After having released the O8B 4K OLED TV in the UK during 2019, Hisense drops all mention of TVs based on the Organic Light Emitting Diode panel technology for its 2020 ranges across the globe.The Chinese TV manufacturer’s CES presentation this year saw no mention of any new OLED models in its 2020 TV line up, instead the focus was on its quantum dot based ULED models with special mentions for its ULED XD and Laser TV models.
AVForums can exclusively reveal that Hisense is no longer pursuing OLED and when we spoke to Hisense at the show and asked about its TV releases for this year, Arun Bhotoye, UK Senior Marketing Manager talked about OLED in the past tense stating "we did try an OLED, we had that," indicating that Hisense was moving away from the technology. He went on to explain the rationale behind supporting QLED for the company’s new models instead.
“The technology's evolving, with QLED we can still play around with backlight technology and it still stays very true to our ULED proposition, which is our own property which we carry on backing."
Hisense dipped its toe in the OLED waters during 2019 with the launch of the OB8 OLED TV in the UK and, prior to that, Australia saw the Series X OLED at the end of 2018. However, this was hit by disappointing sales and Hisense stopped shipping the model Down Under once it was clear that numbers were not going to improve.
Despite Hisense pitching its UK OB8 OLED model at an entry-level price (which dropped to £899 in the Black Friday sales, representing an absolute bargain for the technology) reviews indicated concerns with the image processing, especially in comparison with the likes of LG, Panasonic and Sony who have had several years to refine their individual approaches to improving image quality.
Hisense now joins fellow Chinese manufacturer TCL and the world’s number one TV supplier Samsung as OLED naysayers. Samsung has spent a great deal of effort pushing its Quantum Dot technology (something both TCL and Hisense are invested in too) and is developing further approaches to panel technology such as QD-OLED. TCL is concentrating on developing Mini-LED backlighting which it sees as a more cost-effective way of matching OLED’s contrast and deep blacks.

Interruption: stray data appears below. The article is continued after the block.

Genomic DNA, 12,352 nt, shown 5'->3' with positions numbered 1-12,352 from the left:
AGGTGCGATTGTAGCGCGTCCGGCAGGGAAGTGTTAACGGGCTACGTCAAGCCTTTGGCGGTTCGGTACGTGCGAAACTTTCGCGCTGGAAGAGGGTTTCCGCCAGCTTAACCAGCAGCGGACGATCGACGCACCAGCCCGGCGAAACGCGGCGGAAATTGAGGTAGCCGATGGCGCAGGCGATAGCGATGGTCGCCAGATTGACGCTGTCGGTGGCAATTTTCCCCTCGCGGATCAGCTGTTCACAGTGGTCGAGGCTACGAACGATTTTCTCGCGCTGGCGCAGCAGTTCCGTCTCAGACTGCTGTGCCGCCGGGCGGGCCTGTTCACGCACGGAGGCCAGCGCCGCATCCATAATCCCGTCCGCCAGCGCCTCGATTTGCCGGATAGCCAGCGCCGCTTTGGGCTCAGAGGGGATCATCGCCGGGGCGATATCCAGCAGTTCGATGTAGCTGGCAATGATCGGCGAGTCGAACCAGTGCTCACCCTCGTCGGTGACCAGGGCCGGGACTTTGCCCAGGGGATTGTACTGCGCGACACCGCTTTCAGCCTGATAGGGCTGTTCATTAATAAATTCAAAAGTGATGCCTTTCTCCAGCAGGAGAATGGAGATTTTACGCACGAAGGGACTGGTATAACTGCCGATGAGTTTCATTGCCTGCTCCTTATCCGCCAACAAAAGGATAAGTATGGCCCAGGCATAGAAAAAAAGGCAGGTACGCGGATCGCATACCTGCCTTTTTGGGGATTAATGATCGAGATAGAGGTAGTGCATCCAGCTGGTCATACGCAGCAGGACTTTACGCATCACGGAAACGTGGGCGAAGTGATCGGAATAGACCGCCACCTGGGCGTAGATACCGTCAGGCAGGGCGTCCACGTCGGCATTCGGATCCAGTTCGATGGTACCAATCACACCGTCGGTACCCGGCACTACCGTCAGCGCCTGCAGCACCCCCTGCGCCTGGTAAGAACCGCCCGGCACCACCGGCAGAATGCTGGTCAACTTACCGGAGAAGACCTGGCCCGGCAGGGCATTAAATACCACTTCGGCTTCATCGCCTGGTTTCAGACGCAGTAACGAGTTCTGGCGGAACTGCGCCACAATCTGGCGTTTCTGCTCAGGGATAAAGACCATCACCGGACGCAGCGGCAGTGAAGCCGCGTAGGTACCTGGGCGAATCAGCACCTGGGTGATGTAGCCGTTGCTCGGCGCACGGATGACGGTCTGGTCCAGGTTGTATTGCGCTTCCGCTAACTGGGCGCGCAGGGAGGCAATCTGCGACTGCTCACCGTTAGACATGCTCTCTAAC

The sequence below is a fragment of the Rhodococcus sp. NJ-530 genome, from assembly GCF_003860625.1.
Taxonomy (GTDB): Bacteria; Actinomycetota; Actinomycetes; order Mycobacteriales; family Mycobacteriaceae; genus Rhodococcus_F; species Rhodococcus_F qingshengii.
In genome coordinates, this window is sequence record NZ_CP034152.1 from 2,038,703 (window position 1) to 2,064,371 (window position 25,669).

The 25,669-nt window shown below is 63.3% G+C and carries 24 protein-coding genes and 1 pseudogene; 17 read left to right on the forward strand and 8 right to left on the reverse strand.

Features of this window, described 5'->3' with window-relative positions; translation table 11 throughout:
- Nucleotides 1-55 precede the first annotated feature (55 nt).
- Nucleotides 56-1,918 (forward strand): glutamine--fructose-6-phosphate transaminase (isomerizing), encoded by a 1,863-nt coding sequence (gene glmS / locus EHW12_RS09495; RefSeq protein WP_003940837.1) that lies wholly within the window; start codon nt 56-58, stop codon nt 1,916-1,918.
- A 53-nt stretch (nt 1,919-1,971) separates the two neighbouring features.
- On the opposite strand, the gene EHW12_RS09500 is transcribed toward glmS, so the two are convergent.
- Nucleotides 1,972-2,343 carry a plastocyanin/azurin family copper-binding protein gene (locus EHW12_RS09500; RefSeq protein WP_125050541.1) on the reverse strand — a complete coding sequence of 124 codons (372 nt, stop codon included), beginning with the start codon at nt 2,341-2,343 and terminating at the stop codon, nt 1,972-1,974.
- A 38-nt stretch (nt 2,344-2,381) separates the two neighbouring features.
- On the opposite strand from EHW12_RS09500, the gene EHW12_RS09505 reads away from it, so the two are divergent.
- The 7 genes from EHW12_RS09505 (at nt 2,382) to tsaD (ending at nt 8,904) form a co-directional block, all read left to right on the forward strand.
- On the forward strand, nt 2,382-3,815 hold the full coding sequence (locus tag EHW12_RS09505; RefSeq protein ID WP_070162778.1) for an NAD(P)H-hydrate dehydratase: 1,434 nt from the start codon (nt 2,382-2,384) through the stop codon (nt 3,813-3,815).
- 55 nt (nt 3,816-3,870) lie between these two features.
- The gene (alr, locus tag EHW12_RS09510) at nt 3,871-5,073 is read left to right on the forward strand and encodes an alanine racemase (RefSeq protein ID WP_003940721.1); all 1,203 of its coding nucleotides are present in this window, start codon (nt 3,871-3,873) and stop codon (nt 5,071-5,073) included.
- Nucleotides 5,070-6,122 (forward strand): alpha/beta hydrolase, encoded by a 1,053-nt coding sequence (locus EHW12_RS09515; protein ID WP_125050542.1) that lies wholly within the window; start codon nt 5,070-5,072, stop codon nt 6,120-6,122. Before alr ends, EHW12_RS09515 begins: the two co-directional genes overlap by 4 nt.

Meanwhile, Hisense will double down on its dual-panel ULED XD models which use twin LCD panels (one a monochrome 1080p panel and the other a 4K colour panel) working in concert to deliver high image quality with strong contrast - seen by the company as a viable alternative to OLED with a lower overhead.
OLED still has plenty of supporters and the number of manufacturers planning on releasing TVs based on the technology has actually increased with Chinese manufacturers Skyworth and Konka looking to establish themselves in the US market with the technology.
LG Display, which manufacturers almost all of the world’s OLED TV displays currently is expanding its production capacity in expectation of a surge in demand for OLED TVs with its client base numbering around 16 TV manufacturers. Once production hits the expected 10 million panels per year by 2023, consumers can reasonably expect OLED’s premium prices to start eroding.
However, Hisense appears to have decided to get out before racking up too many losses while the cost of production remains relatively high. If it had held its nerve for another 18 months perhaps it may have seen a more buoyant OLED market but for now it seems OLED is out and Dual Cell XD is in. The bad news for UK TV fans though is that Hisense’s halo technology will not be coming to these shores anytime soon.
What do AVForums readers think about this news? Did anyone get hold of an OB8 last year? If so, what has your experience of it been like? Please drop into the discussion thread to let us know.
Source: AVForums interview with Hisense
Image Source: Hisense
To comment on what you've read here, click the Discussion tab and post a reply.